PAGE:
As the broader market continues to touch new 12-month lows, some beaten-up dividend stocks are quietly mounting a recovery.
Let’s take a look at Corus Entertainment Inc. (TSX:CJR.B) to see if the recent bounce in the stock is a signal for contrarian investors to buy.
Corus is a victim of falling ad revenues in its radio business and the impending changes to Canadian TV packages.
Beginning in March, consumers will have the opportunity to scale down their TV package to a basic $25 offering and then add specialty channels on a pick-and-pay basis.
The new system has analysts scratching their heads as to how much damage will be done to the telecom and media companies. Some reports are suggesting a bloodbath in the broadcast industry, and others expect only minimal carnage.
The cable and telecom operators are perceived to be less at risk than pure-play content creators, such as Corus, who don’t own cable, fibre, or satellite networks.
Corus has a portfolio of TV brands with much of the content targeted at kids. It creates some of the shows and controls the distribution rights for others. Under the new rules, investors have no idea how popular the brands will be when TV subscribers get the opportunity to choose which channels they want to add to their packages, and that has led to an exodus out of the stock. In fact, the shares are down nearly 50% in the past 12 months.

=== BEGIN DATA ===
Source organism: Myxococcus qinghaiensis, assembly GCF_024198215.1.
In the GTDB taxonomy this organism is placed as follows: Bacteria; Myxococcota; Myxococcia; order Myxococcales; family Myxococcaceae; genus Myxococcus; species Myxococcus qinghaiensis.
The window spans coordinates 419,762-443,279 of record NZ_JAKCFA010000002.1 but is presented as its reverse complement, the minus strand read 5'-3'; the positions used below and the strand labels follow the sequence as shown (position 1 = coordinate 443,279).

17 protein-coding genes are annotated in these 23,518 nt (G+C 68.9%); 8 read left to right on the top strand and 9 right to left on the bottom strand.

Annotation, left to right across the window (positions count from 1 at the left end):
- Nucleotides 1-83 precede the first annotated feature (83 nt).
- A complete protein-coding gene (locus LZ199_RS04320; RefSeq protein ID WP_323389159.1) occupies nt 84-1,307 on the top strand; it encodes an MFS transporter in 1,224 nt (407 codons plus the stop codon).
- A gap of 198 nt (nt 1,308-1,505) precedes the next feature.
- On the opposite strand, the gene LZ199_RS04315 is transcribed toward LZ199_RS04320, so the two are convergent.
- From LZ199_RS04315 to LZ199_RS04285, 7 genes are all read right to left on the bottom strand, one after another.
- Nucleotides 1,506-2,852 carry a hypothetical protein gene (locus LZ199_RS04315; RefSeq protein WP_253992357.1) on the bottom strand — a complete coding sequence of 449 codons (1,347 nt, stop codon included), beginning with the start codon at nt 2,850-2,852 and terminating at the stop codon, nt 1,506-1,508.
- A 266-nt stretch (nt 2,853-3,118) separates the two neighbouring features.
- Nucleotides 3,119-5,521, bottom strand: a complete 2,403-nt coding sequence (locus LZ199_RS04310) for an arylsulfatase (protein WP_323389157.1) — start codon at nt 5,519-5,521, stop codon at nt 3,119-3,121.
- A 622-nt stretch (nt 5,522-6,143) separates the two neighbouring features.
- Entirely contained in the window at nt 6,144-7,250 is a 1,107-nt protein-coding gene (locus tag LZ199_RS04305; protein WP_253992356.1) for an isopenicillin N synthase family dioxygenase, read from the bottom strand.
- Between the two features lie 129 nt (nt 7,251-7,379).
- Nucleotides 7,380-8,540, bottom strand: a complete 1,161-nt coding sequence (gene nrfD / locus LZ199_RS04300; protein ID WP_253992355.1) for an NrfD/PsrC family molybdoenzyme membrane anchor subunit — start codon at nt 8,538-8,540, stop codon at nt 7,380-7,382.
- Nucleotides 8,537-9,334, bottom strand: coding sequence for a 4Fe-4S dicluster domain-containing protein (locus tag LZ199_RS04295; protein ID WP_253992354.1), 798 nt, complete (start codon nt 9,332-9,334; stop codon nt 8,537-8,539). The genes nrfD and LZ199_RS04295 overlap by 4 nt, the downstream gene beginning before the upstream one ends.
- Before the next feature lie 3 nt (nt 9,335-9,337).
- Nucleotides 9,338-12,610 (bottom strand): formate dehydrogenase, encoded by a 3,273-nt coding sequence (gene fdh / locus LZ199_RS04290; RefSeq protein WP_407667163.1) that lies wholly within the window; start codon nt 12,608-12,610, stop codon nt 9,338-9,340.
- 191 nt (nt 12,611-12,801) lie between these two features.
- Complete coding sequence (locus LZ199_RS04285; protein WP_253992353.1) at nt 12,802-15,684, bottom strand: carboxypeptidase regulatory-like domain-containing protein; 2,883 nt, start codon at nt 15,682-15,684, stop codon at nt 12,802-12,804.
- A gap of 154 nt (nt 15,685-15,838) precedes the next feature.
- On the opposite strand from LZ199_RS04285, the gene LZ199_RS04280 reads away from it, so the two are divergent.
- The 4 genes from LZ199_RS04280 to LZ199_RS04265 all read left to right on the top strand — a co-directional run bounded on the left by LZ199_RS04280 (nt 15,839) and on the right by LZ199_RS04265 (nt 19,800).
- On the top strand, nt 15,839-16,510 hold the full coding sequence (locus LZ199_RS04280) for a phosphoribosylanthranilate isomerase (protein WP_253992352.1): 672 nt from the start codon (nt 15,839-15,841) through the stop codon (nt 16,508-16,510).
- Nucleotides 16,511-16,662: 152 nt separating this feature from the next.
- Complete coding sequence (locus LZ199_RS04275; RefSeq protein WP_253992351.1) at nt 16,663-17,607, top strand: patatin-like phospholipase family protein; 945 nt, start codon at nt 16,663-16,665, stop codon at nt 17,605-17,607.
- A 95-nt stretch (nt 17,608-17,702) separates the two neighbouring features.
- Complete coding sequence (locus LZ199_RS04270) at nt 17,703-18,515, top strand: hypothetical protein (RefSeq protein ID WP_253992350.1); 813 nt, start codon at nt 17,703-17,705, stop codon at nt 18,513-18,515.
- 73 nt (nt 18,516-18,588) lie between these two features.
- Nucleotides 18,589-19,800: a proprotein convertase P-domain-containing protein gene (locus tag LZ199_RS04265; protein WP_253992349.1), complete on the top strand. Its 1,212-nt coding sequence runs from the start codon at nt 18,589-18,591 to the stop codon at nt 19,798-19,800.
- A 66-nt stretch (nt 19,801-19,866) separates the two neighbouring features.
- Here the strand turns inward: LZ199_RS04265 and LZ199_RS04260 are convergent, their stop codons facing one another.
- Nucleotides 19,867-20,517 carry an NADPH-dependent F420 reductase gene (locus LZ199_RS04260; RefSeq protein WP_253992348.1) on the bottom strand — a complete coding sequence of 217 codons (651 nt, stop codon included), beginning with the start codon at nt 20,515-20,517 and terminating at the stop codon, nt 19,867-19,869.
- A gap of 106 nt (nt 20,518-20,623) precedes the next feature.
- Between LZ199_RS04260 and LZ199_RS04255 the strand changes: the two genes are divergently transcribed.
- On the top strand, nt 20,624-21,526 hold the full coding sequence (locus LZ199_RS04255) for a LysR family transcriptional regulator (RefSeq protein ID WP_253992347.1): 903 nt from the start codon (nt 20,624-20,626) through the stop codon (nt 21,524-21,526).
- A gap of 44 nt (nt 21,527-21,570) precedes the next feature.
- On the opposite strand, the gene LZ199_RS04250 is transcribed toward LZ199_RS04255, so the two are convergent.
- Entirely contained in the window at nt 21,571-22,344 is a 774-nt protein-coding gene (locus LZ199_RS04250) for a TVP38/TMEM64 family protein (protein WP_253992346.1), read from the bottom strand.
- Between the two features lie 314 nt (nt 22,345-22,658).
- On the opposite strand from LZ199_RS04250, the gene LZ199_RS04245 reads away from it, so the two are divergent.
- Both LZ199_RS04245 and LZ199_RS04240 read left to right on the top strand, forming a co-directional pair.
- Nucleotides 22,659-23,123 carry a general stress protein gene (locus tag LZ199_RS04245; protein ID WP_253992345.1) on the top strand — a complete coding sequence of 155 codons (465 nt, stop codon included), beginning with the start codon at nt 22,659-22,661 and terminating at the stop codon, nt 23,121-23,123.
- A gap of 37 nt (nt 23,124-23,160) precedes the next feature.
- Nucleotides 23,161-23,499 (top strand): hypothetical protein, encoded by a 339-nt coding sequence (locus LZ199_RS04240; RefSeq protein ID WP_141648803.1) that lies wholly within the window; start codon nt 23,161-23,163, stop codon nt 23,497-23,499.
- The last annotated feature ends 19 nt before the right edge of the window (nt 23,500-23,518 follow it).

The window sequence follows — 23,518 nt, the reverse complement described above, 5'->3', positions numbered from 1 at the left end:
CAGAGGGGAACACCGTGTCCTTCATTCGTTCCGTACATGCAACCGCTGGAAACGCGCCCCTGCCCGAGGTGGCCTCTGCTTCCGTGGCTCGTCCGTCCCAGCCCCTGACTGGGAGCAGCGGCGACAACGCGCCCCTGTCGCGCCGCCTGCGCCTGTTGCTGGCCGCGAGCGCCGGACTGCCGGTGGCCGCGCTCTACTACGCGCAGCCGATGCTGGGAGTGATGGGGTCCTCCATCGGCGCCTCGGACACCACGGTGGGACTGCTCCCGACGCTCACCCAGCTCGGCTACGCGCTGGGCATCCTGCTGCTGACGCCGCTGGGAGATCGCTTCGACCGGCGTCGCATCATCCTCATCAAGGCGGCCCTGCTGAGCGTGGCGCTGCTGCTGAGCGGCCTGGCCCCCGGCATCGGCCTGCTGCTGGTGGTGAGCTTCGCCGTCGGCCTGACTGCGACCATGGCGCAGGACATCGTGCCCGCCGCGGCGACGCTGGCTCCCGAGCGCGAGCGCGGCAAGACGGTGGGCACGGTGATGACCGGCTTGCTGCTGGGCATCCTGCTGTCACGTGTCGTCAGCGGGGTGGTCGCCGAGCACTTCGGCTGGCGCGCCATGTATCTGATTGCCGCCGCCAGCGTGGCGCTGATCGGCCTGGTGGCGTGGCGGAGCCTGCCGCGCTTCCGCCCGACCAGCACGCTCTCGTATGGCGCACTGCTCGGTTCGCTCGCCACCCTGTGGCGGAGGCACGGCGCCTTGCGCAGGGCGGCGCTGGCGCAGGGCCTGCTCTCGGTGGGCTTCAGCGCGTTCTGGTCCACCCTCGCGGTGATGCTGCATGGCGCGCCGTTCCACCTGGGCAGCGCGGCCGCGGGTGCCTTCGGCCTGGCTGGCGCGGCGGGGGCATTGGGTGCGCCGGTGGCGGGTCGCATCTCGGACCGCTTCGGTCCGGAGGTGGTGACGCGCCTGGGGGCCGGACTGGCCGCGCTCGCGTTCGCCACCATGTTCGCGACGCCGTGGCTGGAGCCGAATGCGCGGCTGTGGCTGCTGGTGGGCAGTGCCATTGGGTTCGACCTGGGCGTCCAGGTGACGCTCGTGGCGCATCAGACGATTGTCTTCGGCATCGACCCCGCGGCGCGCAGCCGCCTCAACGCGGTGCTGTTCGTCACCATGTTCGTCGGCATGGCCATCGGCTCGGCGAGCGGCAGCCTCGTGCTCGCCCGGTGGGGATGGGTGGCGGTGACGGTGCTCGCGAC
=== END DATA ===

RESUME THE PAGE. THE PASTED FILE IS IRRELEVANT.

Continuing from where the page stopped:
Here’s the opportunity.
The shares have quietly mounted a 20% gain in the past four weeks as contrarian investors are starting to bet that the impact of pick and pay might not be as bad as predicted. If that turns out to be the case, the dividend is probably safe and there could be some big upside for the stock.
Corus has just announced it will buy the Global TV network and specialty channels owned by Shaw Communications. This should help Corus in the new pick-and-pay environment as it will diversify the portfolio beyond the focus on programming for kids.
What happened in 2015?
For fiscal 2015, which ended August 31, Corus saw its revenues slide 2% compared with the previous year, with slight drops in both the television and radio segments. Year-over-year Q4 revenues were down 4%, and consolidated segment profit fell 5%. The numbers are going in the wrong direction, but not enough to justify a 50% haircut in the stock.
Despite the difficult times, the company still generates a lot of cash. Corus reported fiscal 2015 free cash flow of $201 million, more than 10% higher than the $180 million originally expected. The stock pays a monthly dividend of 9.5 cents per share, which translates into $1.14 per share on an annualized basis. At the current price investors get a yield of 9.75%.
The company currently has about 86 million shares outstanding, so the dividend payments would only eat up about $98 million in free cash flow in the coming year.
If things are going to get really bad, then the selloff is probably justified, but if pick-and-pay fears are way overblown, the stock looks like a good bet right now.